Hilltown Voices: Countdown to Goshen meltdown underway; CDC offers tax credit program



Last modified: Tuesday, March 11, 2014

Forget the groundhog and his shadowy predictions about spring. In Goshen, spring is marked when the traditional meltdown flag plunges through the melting ice on Hammond Pond.

For the past eight years, hundreds of people have wagered on the day and time a 69-pound cement block that holds the official meltdown flag, will sink into the watery depths.

A charitable event sponsored by the Hammond Acres Association, proceeds from the bets are split between the winner of the contest and a selected cause.

Recipients of the meltdown funds have included Camp Howe in Goshen, the Chesterfield 250th anniversary celebration, and the Harry family of Goshen, who needed a handicapped accessible van.

This year, money generated will go to the Goshen Fire Department’s 1937 Dodge Restoration Fund. The antique truck was Goshen’s first fire engine. The vehicle was put into service when the fire department was established in 1948. The historic truck has been parked in a barn for many years, deteriorating with the passage of time.

A plan to refurbish the cherished engine was initiated by the late Fire Capt. Steve Mollison, who died in 2011. The Goshen Firefighters Association has collected almost $7,000 toward a goal of $25,000 to restore the engine.

Previously owned by the town, the vintage fire truck was sold to the Goshen Firefighters Association in 2013 for $1.

Fire Chief Sue Labrie said restoration of the vehicle is a way to preserve the history of the fire department. Rather than becoming part of the department’s active fleet, it will be a “parade truck.” Meltdown organizer and Goshen Fire Capt. Bob Labrie, said tickets are now on sale and bets have already started to roll in, some from as far away as Florida, New Jersey and Connecticut.

The deadline for meltdown bets is April 1. Tickets are $1 each. The bet closest to the day and time of submersion of the flag without going over, takes home the prize.

Predicting the precise day and time of the meltdown is a guessing game. The latest date the flag gave way was April 21, 2007 and the earliest was March 19, 2012, almost two weeks before the ticket sale deadline.

Given that in February Goshen received over 2 feet of snow, and with overnight temperatures continuing to drop below zero, this year’s event may be a record-setter.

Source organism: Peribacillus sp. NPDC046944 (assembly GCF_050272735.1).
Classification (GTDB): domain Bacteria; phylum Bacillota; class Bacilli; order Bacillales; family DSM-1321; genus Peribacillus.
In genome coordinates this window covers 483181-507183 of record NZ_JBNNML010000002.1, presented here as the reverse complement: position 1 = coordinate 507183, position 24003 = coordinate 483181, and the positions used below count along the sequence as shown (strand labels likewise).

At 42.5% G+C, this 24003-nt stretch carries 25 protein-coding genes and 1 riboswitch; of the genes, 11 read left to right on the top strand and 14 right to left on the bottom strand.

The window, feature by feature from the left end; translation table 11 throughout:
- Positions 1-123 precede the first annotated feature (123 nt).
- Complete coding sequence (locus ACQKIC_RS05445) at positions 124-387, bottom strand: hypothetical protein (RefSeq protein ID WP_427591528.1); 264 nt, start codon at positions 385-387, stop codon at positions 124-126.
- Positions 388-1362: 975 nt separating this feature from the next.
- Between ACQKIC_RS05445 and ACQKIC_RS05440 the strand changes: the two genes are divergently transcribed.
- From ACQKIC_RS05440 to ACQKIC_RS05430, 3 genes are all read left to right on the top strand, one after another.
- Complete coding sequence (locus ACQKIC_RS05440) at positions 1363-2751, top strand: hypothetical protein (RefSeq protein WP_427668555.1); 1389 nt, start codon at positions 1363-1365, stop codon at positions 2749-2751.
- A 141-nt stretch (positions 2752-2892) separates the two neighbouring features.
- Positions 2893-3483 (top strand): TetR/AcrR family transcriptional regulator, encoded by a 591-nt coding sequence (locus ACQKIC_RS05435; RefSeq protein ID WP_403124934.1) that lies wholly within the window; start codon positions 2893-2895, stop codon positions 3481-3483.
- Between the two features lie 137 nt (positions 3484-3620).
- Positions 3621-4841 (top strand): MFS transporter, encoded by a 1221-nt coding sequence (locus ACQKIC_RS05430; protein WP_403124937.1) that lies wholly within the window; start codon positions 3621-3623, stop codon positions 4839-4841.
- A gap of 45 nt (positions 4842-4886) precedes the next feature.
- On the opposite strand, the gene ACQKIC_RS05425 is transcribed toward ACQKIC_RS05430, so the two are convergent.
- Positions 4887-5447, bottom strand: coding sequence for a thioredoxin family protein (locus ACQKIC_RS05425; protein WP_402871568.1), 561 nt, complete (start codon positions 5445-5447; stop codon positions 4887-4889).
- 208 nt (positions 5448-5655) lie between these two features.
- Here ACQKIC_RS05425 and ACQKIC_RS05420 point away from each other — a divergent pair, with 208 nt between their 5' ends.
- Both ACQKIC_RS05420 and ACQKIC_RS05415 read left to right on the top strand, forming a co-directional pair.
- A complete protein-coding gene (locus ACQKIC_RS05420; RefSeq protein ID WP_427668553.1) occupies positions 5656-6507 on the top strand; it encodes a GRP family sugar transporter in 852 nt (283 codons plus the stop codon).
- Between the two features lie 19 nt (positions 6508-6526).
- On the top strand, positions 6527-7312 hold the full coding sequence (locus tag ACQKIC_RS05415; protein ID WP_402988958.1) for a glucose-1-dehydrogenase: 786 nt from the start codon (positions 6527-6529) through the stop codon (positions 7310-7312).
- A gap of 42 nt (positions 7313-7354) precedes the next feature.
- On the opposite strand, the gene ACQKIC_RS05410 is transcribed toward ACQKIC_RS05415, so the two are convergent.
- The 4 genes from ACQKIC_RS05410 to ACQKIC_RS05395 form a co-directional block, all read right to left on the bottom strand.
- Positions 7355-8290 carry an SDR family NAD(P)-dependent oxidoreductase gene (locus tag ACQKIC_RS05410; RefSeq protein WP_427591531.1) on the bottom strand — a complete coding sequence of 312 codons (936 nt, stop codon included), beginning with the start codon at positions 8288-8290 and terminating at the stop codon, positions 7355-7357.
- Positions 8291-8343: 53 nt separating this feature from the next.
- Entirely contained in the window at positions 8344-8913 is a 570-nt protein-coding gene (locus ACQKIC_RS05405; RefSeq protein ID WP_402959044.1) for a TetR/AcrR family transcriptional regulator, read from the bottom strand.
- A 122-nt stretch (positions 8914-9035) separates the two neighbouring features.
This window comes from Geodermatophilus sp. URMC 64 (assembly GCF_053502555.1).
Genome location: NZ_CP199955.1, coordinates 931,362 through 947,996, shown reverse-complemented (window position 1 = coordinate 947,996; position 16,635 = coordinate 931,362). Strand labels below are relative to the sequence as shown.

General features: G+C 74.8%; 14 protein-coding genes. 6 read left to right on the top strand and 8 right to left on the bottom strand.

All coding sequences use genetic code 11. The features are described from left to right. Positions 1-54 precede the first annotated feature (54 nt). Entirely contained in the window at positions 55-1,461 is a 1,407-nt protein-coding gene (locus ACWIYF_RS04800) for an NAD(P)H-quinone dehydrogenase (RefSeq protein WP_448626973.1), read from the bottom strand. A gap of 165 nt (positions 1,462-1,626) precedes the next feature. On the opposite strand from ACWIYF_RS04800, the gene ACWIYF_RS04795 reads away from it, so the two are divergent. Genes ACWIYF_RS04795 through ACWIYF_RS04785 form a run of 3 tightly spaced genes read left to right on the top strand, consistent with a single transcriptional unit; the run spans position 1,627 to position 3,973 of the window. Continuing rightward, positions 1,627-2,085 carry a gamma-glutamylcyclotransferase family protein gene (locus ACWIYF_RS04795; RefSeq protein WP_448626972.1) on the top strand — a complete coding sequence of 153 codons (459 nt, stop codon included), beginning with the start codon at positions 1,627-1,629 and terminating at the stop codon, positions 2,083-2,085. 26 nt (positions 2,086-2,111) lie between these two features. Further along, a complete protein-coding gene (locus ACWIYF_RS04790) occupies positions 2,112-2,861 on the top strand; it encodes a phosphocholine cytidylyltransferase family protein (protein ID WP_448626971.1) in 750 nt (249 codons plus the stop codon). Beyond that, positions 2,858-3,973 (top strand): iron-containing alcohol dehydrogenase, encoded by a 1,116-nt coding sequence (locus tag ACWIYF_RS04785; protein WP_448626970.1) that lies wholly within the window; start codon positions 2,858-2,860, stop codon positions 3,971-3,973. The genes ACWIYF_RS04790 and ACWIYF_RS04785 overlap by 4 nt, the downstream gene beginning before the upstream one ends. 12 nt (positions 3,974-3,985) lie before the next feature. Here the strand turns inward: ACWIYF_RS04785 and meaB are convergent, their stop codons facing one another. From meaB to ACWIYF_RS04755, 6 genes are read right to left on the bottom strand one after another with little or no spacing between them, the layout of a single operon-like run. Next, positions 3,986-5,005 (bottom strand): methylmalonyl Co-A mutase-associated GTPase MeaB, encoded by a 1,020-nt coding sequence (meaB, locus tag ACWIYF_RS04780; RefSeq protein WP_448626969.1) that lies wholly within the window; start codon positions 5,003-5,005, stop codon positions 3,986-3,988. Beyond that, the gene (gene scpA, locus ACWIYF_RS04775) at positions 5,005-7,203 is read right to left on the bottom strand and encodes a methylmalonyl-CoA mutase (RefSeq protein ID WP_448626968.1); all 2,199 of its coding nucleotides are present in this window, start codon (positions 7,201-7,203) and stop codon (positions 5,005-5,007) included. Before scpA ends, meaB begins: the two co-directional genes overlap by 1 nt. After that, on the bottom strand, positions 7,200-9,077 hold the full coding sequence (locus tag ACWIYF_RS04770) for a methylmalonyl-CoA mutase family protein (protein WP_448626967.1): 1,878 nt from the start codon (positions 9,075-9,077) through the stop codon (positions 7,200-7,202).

“I think it’s safe to say that the ice is actually getting thicker,” Labrie said.

In February, Labrie placed the cement block and flag on the ice of Hammond Pond. Using a simple rope, he connected the block to an electric clock located in the nearby gatehouse. When the ice gives way, the tension from the sinking block unplugs the clock, which then displays the exact time.

To purchase tickets or follow the progress of this year’s event, go to goshenmafire.com and click on meltdown. Tickets are also available at the firehouse, the town hall, or by contacting Labrie at 268-7110.

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CDC tax credits

The Hilltown CDC has received $60,000 in state tax credits that will be awarded to new and renewing donors in 2014 through the Community Investment Tax Credit program.

The program provides a 50 percent tax credit for Massachusetts residents and businesses who make donations to selected Community Development Corporations, including Hilltown CDC.

In the Hilltowns, the program will support the creation and preservation of affordable housing, the Hilltown Elder Network, and a jobs creation program.

Those who want to learn more about the tax credit program are invited to attend the Hilltown CDC annual meeting and dinner at the Cummington Community House planned for Tuesday, March 18, from 6 to 8 p.m. The event is free and all are welcome.

Dinner and conversation begin at 6 p.m. with a short program to follow at 6:45 p.m. Joseph Kriesberg, the president of the Massachusetts Association of CDCs, will share information on how the Community Investment Tax Credit program benefits the community and its donors.

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Seed saving

Contemplating your garden? You may want to check out the garden planning event this Sunday sponsored by the Hilltown Seed Saving Network of western Massachusetts.

Tevis Robertson-Goldberg of Crabapple Farm will be on hand to discuss the particulars of gardening and seed saving.

“This is an opportunity for people to plan gardens and set up their own seed saving and seed breeding projects,” organizer Sadie Stull said.

The event is from 1 to 4 p.m. and will be at the Community House, 33 Main St., Cummington. For more information on the Seed Saving Network or this event, contact: Sadie Stull at 634-5013.

Items for this weekly column about Hilltown life can be sent to: fryan.gazette@gmail.com


 


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